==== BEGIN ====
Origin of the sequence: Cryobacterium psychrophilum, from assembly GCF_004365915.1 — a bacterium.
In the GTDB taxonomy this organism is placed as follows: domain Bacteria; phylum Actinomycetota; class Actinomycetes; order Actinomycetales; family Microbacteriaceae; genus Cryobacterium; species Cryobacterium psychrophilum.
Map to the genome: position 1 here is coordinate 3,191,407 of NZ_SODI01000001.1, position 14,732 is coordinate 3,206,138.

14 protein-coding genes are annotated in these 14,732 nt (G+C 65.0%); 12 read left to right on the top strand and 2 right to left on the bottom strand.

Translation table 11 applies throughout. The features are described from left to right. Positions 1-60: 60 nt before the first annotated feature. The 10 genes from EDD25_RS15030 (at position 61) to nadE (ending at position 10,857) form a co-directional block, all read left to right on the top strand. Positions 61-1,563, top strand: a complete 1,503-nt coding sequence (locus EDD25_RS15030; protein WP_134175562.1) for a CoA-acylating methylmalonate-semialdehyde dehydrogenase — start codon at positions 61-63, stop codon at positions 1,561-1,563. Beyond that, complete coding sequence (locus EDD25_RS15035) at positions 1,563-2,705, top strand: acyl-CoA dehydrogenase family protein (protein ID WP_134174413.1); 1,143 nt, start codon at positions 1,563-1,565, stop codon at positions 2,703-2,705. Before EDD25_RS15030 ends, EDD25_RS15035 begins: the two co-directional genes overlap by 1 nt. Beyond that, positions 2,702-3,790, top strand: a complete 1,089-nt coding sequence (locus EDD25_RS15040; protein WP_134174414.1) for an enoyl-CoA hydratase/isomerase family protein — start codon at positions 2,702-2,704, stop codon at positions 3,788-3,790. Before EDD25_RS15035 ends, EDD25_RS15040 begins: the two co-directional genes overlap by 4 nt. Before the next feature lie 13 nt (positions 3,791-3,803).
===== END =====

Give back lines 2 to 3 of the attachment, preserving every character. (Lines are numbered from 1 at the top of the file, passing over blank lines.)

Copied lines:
In the GTDB taxonomy this organism is placed as follows: domain Bacteria; phylum Actinomycetota; class Actinomycetes; order Actinomycetales; family Microbacteriaceae; genus Cryobacterium; species Cryobacterium psychrophilum.
Map to the genome: position 1 here is coordinate 3,191,407 of NZ_SODI01000001.1, position 14,732 is coordinate 3,206,138.